A Young Man’s Dance (by Laurie Knowlton, 2006, 32 p.) This illustrated children’s book tells the story of a young boy whose Grandma loved to dance with her grandson while cookies baked in her oven. Now she lives in a nursing home, where she sits in a wheelchair and doesn’t remember the cookies or her grandson’s name. Seeing his grandmother like this is hard for the boy. One day, when a band plays at the nursing home, the grandson finds a way to relive dancing with Grandma. Available from online booksellers. Hardcover $14.26.

For Teenagers

AFA Teens

This website seeks to raise awareness of Alzheimer’s and engage teens in the cause.

For teens with family members affected by the disease, AFA Teens offers an online community with support from experts and the chance to share experiences and connect with each other through a bulletin board and blog. Other features include an e-newsletter and calendar of events. Published by the Alzheimer’s Foundation of America. Phone: 1866-AFA-8484. Free online access.

Brain Basics: Know Your Brain

This web page explains the parts of the human brain, functions they control, and how they work, with accompanying figures. It describes the brain’s communications system and lists major neurological disorders that alter the brain’s ability to function properly.

Published by the National Institute of Neurological Disorders and Stroke. Free online access.

Curveball: The Year I Lost My Grip (by Jordan Sonnenblick, 2012, 304 p.) After Peter’s hopes to join his new high school’s baseball team are dashed, he turns to an old hobby, photography. Taught by his grandfather, a professional photographer, Peter spends more and more time with his grandfather and a girl in photography class at school. Grandpa’s forgetfulness and new habits puzzle Peter until he learns about Alzheimer’s. This novel explores friendship, romance, family, and tragedy. Age 12 and up. Published by Scholastic Press. Phone: 1-800-724-6527. Hardcover $12.59; paperback $5.59.

Pop (by Gordon Korman, 2011, 272 p.)

New-boy-in-town Marcus joins the school football team and meets Charlie, a middleaged man who turns out to be retired NFL linebacker Charlie Popovich, “the king of the pop.” Marcus’s rival teammate Troy turns out to be Charlie’s son. This book weaves a tale of intergenerational friendship as Marcus learns that Charlie has early-onset Alzheimer’s—a fact that Charlie’s family desperately wants to hide but that is increasingly hard to ignore. Published by HarperCollins/Balzer + Bray. Phone: 1-212207-7000. Paperback $9.99.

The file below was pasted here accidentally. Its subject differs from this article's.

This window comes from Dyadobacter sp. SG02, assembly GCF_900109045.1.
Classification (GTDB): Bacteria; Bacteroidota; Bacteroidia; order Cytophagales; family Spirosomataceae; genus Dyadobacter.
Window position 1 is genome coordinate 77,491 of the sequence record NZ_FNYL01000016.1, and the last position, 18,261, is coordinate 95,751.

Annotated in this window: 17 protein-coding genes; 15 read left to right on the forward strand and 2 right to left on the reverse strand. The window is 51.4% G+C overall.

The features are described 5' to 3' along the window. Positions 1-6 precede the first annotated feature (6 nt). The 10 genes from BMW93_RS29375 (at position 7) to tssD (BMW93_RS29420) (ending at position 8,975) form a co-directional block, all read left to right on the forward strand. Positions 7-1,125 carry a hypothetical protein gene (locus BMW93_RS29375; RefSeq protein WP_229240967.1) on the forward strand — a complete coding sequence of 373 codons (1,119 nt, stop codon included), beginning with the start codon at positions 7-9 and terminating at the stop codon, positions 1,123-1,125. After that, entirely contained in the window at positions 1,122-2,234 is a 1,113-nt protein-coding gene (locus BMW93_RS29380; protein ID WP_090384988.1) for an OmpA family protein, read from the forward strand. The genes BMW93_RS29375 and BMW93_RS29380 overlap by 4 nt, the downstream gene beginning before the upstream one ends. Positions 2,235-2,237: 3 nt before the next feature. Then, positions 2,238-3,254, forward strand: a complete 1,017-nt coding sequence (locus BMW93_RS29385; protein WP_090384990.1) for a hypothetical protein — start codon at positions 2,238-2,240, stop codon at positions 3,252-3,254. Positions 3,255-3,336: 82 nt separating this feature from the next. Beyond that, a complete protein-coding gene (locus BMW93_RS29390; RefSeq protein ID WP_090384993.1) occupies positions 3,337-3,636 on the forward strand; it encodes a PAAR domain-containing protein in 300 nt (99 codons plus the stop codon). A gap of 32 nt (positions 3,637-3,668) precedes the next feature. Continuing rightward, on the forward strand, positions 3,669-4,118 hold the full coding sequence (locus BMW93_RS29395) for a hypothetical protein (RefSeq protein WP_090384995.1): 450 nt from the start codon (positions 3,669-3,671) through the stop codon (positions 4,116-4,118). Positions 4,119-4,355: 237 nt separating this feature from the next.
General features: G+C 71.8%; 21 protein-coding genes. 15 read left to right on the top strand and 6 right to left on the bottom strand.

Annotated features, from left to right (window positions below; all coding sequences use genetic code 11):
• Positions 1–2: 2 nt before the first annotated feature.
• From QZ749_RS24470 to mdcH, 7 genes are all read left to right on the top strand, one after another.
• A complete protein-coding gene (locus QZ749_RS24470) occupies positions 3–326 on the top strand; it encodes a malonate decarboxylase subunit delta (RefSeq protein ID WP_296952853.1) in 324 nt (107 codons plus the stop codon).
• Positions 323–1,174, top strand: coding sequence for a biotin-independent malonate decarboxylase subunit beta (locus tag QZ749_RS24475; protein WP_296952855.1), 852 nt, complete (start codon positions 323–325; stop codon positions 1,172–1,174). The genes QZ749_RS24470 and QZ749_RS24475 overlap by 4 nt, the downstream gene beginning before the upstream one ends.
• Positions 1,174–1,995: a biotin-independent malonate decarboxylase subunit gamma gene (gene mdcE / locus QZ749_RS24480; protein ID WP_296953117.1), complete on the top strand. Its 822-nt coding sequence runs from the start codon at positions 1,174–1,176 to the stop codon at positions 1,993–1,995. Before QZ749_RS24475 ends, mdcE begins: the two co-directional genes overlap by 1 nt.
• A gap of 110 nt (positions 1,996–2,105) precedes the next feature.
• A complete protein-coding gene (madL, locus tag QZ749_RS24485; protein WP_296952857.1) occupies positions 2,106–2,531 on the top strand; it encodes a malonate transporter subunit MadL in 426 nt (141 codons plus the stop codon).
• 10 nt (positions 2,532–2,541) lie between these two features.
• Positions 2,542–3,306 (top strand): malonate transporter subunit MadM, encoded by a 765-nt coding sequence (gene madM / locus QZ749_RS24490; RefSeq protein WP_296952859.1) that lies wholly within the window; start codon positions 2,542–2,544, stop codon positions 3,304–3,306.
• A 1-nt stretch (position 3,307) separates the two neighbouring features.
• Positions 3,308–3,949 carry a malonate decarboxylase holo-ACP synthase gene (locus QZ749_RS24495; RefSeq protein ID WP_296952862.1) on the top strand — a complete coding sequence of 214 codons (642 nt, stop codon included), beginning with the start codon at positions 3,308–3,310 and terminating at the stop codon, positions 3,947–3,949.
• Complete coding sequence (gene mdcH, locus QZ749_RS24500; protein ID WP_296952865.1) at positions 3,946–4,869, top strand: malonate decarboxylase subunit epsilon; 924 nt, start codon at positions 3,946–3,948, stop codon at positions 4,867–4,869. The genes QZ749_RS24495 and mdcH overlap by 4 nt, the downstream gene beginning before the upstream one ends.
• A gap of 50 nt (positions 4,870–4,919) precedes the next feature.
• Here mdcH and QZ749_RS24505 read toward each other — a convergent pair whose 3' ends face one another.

Trudy (by Jessica Lee Anderson, 2005, 192 p.) In this novel for teens, Trudy, who is in middle school, has older parents who are sometimes mistaken to be her grandparents. And if that isn’t enough, math class isn’t going well, and her best friend Ashley has ditched her for a new crowd. Then Trudy finds a new best friend and has her first crush on a boy. Just when things are starting to look up at school, Pop is diagnosed with Alzheimer’s disease, and Trudy and her mother face some tough decisions. Available from Milkweed Editions. Phone: 1-800-520-6455.

Hardcover $6.95

For All Children

About My Grandfather, About My Grandmother (2007, 6:30) This video features young children and teens from two different families talking about what it’s like to experience a grandparent’s dementia. They discuss how they learned about Alzheimer’s, their feelings during situations that arose, and how they responded.

Produced by the Alzheimer’s Society. Free online access.

Alzheimer’s Disease (2011)

This short website article for children describes Alzheimer’s disease, what happens to the brain, symptoms and diagnosis, and treatment. It also discusses how children might react to a loved one with Alzheimer’s and simple ways to show caring and love.